A Former Navy SEAL and CIA service officer writes about the nature how inter-service competition stops once the mission starts.
“Yes, these units compete and aim to outshine each other. Yes, they would gladly steal each others’ missions any day of the week. Yes, they will tell you that each one of them is the best at what they do, hands down. Yes, they will claim that they are the true experts at their particular specialties. And no, they will never, ever admit that they are not as good as a rival unit.”
However, these rivalries, which sometimes devolve into mudslinging and occasional brawls, always stop when the shit hits the fan.
“But will Rangers march miles through the mountains of eastern Afghanistan to rescue a gravely wounded Navy SEAL? Will a CIA paramilitary unit respond instantly to a troops-in-contact call from a nearby Special Forces A-team? Will a SEAL officer detailed to a British SAS platoon risk life and limb to recover the body of a mortally wounded CIA ground branch officer in the middle of a firefight? You’re damn right they will.”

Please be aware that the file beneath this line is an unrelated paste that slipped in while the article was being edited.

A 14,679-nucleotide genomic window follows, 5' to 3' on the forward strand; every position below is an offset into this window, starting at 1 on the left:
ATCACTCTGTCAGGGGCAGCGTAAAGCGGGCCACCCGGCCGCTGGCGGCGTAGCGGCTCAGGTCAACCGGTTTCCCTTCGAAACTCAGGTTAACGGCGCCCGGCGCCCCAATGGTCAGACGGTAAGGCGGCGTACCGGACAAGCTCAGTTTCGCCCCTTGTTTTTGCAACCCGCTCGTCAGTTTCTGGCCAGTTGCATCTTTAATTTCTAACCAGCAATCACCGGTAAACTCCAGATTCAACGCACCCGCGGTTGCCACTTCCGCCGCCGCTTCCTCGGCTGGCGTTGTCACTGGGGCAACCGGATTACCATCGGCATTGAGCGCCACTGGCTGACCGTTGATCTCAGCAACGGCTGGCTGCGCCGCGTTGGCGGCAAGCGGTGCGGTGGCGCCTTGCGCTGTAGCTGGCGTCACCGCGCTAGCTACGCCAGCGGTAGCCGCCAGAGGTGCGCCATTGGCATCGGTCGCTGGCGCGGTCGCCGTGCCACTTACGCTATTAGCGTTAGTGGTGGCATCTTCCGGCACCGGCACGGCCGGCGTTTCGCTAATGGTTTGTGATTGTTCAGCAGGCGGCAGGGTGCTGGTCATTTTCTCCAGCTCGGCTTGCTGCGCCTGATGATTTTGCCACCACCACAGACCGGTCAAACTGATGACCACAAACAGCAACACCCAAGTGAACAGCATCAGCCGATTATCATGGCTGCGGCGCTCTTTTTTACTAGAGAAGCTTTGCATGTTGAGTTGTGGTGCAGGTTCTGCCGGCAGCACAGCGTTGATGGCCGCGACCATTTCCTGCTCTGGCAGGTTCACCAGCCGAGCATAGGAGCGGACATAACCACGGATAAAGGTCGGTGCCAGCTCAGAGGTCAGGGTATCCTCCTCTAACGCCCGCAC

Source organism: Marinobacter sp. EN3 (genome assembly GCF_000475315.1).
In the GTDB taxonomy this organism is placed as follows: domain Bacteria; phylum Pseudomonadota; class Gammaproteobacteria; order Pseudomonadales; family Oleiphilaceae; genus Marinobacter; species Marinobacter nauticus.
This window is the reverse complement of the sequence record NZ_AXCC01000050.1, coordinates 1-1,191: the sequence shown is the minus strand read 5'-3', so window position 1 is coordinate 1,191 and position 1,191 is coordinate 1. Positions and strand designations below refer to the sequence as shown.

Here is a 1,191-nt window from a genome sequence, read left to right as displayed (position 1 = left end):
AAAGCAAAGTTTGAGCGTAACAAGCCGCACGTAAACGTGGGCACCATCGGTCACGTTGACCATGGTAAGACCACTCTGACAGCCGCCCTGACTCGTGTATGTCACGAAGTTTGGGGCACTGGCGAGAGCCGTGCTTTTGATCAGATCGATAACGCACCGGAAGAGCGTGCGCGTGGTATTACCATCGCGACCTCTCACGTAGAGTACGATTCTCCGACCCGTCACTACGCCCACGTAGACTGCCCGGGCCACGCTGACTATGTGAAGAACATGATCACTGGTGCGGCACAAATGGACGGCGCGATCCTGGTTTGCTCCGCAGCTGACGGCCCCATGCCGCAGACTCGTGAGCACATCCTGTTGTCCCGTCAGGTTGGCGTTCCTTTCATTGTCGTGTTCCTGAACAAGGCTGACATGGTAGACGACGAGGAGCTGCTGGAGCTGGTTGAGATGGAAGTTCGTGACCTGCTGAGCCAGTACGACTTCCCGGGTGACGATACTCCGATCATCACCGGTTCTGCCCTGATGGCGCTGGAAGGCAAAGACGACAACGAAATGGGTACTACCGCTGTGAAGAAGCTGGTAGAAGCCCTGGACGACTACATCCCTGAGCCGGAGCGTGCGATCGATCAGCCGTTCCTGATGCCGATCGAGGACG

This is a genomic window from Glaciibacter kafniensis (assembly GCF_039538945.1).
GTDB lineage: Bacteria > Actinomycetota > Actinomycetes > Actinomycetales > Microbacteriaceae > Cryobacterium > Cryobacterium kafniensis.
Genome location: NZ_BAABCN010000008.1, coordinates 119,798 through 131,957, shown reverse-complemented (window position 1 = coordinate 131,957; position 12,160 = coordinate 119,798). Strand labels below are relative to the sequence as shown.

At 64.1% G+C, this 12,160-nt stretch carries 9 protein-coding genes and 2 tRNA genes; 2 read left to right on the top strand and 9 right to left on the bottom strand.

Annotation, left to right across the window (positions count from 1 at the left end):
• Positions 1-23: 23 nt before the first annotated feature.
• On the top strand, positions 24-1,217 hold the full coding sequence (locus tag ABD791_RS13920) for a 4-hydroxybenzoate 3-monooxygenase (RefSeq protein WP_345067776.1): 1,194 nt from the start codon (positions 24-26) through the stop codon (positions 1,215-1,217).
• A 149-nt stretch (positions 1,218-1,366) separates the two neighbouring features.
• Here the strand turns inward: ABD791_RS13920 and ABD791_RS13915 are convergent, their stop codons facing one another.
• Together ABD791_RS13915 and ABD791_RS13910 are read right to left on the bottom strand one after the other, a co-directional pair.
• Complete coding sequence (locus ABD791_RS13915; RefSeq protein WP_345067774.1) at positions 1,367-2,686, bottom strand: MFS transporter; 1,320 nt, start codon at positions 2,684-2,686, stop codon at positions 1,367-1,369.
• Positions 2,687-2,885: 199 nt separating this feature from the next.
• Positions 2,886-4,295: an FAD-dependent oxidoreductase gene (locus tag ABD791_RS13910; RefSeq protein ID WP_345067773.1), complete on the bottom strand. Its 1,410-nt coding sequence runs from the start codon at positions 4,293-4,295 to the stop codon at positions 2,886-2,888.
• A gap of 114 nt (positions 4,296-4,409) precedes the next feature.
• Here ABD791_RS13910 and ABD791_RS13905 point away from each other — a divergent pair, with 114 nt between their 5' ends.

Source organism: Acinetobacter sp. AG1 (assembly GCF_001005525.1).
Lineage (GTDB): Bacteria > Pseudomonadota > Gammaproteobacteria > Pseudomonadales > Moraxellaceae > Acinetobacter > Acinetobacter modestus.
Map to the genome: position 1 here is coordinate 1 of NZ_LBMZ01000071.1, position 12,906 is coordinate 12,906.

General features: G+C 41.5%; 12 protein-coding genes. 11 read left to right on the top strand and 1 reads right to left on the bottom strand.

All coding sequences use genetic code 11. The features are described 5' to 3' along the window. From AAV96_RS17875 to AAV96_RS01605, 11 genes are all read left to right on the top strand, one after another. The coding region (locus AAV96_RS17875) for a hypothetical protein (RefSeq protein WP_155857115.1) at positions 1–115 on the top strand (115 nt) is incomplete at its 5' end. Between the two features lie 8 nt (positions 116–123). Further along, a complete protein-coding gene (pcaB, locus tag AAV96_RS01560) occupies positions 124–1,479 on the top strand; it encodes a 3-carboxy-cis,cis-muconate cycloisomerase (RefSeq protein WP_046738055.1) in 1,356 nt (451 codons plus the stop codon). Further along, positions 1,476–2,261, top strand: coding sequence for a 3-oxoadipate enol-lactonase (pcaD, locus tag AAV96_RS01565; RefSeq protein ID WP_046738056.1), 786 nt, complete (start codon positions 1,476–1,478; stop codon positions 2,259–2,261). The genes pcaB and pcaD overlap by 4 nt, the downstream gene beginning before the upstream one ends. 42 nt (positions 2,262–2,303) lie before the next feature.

Benjamin Franklin nailed it when he said, "Fatigue is the best pillow." True story, Benny. There's nothing like pushing your body so far past exhaustion that you'd willingly, even longingly, take a nap on a concrete slab.
An AH-64D Longbow Apache helicopter lands during a combined arms demonstration as part of South Carolina National Guard Air & Ground Expo 2009 at McEntire Joint National Guard Base, S.C., Oct. 10, 2009. (U.S. Army/Sgt. Roberto Di Giovine)
Welcome to Confessions Of, an occaisional series where Task & Purpose's James Clark solicits hilarious, embarrassing, and revealing stories from troops and vets about their job, billet, or a tour overseas. Are you in an interesting assignment and think you might have something to share? Email email@example.com with your story.
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